(Updated November 2014.) There are two things we ectomorphs often forget when getting into weightlifting. The first is that when we first start taking it seriously, well, we’re still novices. We can’t exactly be expected to perform lifts that require high degrees of athleticism – athleticism that we don’t necessarily have yet. This is off-putting, because we often desperately want to get bigger without being held up for months with all sorts of posture and mobility work. Luckily, we can develop mobility, strength, stability and power simultaneously with size. But we do need to learn how to move and lift right from the get-go though, otherwise we’re setting ourselves up for building an imbalanced body that looks funky, performs poorly and is vulnerable to injury.
The second thing we often forget is that we don’t have the same bone or muscle structures that most bodybuilders and powerlifters have. Most of those guys have highly specialized bodies, accomplished both through decades of training… and also their genetics. They’re often born with bodies that suit the lifts they do. Just like the tallest guys are drawn to basketball, weightlifters typically gravitate towards the lifts that they naturally excel at.
This means that the guys you’re watching do the bench press are often the worst ones to get your cues from. The lift is very different for them—they’ve got big muscle bellies, short thick bones, stubby limbs and barrel chests. We’ve often got long tendons, long slim bones, long lanky limbs and shallower rib cages.
Taking their cues is like asking a 7’2 guy how to dunk a basketball. He may very well say “uh just reach up and put it in.”
Overall we’re just longer people. We make better decathletes than shot-putters; better quarterbacks than linebackers. Hardly anything to be upset about—it’s not like thin guys can’t kick ass at athletics and build amazingly powerful bodies. We just need to take a different approach, and it’s not the approach you’d likely see the biggest guys in the gym taking.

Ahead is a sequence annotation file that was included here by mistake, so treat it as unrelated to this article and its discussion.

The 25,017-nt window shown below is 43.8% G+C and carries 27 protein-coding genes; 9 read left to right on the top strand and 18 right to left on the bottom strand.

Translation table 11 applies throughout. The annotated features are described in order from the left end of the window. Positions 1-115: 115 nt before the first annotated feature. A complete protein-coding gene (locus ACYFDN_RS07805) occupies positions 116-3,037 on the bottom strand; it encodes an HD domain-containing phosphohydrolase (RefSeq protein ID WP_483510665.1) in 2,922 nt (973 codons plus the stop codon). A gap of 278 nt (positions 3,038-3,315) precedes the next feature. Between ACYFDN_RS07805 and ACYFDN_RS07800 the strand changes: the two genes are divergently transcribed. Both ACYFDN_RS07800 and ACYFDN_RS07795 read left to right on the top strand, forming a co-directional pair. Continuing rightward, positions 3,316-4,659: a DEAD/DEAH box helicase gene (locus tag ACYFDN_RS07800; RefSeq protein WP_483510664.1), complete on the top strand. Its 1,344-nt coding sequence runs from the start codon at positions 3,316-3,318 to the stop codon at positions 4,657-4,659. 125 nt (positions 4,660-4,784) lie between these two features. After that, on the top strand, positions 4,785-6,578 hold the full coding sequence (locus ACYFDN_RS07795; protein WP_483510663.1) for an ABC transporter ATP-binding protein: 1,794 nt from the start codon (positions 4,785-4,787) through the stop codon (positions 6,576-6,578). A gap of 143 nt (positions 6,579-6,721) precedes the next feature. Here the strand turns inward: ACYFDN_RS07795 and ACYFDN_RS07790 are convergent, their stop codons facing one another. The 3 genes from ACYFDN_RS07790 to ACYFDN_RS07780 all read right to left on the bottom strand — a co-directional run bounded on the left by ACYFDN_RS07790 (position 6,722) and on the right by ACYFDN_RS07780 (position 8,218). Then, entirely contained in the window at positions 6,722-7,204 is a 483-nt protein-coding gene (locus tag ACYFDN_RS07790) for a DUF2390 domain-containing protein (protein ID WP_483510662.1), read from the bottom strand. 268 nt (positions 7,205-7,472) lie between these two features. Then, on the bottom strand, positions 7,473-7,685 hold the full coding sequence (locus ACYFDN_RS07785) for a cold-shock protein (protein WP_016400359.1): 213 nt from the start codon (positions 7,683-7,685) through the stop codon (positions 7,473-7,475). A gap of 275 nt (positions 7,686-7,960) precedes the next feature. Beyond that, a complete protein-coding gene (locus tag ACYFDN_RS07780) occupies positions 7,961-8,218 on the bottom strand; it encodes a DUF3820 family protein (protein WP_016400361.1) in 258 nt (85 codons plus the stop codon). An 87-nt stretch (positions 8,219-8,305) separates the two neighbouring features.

But if we want to be strong muscular dudes we really do need to lift. Unlike many other body types, we can’t rely on our genetics or everyday physical activities to build us any muscle. (More on that here.) So let’s talk about lifting like ectomorphs so we can turn ourselves into big burly dudes.
First, let’s take a look at three common body types. We aren’t talking about how bony or burly you are this time, but rather about your bone structure. Some guys are built stockily, some guys are built lankily. Some guys have long arms, some guys have really stubby ones.
We can explain why this matters by dipping into the three big lifts a little bit. Obviously these aren’t the only lifts you’d use, but they make for a pretty gnarly foundation when putting together a muscle-building program.
If you’re familiar with physics, you’ll intuitively know that our bone structure defines our lever lengths and affects the range of motion we lift weights through. This stuff plays a huge role in how much we can lift. A guy with gorilla-like arms can easily deadlift weight off the ground. He hardly needs to bend to grab the barbell and doesn’t need to lift the weight back up very high.
In physics terms that means he needs to exert a large force, sure, but since the distance travelledisn’t very far, there isn’t much “work” (force x distance) being done. Deadlifts are made even easier by having a short torso, which means there isn’t much spinal stabilization required. Plus, short lever lengths lead to rad leverage.